Differences in HIV, STI and other risk factors among younger and older male sex workers who have sex with men in Nairobi, Kenya
Introduction: Previous surveys of male sex workers (MSW) in sub-Saharan Africa have not fully documented the HIV and sexually transmitted infections (STIs) rates and vulnerabilities by age category. Methods: The bio-behavioral survey of MSW in Nairobi, Kenya, utilized respondent-driven sampling to recruit MSW. Structured interviews captured MSW's behavioral aspects, and biological tests for HIV and other STIs. Results: Analysis of the two age categories, 18–24 years (younger MSW) and 25 years and above (older MSW), shows that of all participants, a significantly higher proportion of younger MSW (59.6% crude, 69.6% RDS-adjusted) were recruited compared to older MSW (40.4% crude, 30.4% RDS-adjusted, P < 0.001). Young male sex workers were more likely to report multiple sexual partnerships in the last 12 months and had multiple receptive anal intercourses (RAI) acts in the last 30 days than older MSW: 0–2 RAI acts (20.6 vs. 8.6%, P = 0.0300), 3–5 RAI acts (26.3 vs. 11.5, P < 0.001), and >5 RAI acts (26.3 vs. 11.5%, P < 0.01). Furthermore, younger MSW were significantly more likely to have 3–5 insertive anal intercourse (IAI) with a regular male sex partner in the last 30 days than older MSW (24.3 vs. 8.0%, P < 0.01). Younger MSW were also more likely to report other STIs [28.5% (95% CI: 19.1–40.4%)] than older MSW [19.0% (95% CI: 7.7–29.2%)]. However, older MSWs were more likely to be infected with HIV than younger MSW (32.3 vs. 9.9 %, P < 0.01). Conclusions: Owing to the high risk sexual behaviors, HIV and STIs risks among younger and older MSW, intensified and targeted efforts are needed on risk reduction campaigns and expanded access to services.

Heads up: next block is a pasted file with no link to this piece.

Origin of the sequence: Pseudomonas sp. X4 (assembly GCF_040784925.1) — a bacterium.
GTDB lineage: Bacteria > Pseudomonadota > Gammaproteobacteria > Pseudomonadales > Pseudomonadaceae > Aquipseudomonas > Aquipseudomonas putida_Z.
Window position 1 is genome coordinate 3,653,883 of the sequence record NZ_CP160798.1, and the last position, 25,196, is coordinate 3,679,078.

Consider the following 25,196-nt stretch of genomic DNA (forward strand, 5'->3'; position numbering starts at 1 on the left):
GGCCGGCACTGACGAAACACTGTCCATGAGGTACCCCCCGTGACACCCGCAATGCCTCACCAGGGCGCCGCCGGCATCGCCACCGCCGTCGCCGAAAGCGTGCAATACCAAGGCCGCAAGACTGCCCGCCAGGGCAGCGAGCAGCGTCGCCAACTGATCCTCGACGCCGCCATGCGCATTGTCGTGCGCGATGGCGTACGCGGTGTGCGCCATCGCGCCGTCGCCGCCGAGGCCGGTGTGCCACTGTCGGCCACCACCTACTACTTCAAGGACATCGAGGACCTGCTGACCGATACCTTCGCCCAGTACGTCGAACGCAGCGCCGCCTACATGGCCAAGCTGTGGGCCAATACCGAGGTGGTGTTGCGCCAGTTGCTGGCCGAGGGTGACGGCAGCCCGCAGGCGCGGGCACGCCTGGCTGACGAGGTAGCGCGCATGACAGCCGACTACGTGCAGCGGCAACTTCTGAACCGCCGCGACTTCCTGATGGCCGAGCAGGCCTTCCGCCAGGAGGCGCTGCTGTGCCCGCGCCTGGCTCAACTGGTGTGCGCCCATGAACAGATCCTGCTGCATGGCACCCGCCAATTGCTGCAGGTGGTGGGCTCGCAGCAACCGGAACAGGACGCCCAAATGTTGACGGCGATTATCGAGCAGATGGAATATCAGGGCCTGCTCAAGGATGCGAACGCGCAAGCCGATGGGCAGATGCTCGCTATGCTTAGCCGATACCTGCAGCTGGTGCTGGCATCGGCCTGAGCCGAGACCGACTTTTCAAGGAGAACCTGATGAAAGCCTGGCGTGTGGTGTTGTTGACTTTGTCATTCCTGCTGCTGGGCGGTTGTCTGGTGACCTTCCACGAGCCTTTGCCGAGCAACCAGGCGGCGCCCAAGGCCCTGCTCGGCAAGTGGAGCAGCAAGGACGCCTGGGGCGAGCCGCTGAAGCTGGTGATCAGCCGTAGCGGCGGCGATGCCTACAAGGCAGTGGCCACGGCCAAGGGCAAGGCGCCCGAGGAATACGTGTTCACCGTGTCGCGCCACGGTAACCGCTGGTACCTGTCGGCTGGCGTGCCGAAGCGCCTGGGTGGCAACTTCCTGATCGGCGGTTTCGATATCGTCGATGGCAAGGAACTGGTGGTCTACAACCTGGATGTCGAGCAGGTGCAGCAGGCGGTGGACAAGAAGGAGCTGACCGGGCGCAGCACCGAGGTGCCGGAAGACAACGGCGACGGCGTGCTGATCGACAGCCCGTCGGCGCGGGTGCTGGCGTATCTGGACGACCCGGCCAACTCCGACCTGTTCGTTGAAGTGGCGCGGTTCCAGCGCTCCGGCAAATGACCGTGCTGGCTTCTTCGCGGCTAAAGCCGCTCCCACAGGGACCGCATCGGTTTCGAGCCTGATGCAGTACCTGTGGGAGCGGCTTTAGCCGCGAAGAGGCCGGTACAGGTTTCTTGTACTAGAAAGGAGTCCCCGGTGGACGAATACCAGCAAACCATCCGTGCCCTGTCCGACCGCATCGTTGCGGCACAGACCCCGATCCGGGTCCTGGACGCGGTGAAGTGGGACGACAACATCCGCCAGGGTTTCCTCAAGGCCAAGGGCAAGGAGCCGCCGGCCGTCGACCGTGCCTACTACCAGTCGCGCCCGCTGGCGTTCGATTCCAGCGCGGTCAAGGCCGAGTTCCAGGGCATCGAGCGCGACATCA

Muraguri, Nicholas, Jerry Okoth Okal, Marleen Temmerman, Helgar Musyoki, and Peter Gichangi. 2022. "Differences in HIV, STI and other risk factors among younger and older male sex workers who have sex with men in Nairobi, Kenya," Frontiers in Reproductive Health, https://doi.org/10.3389/frph.2022.888403.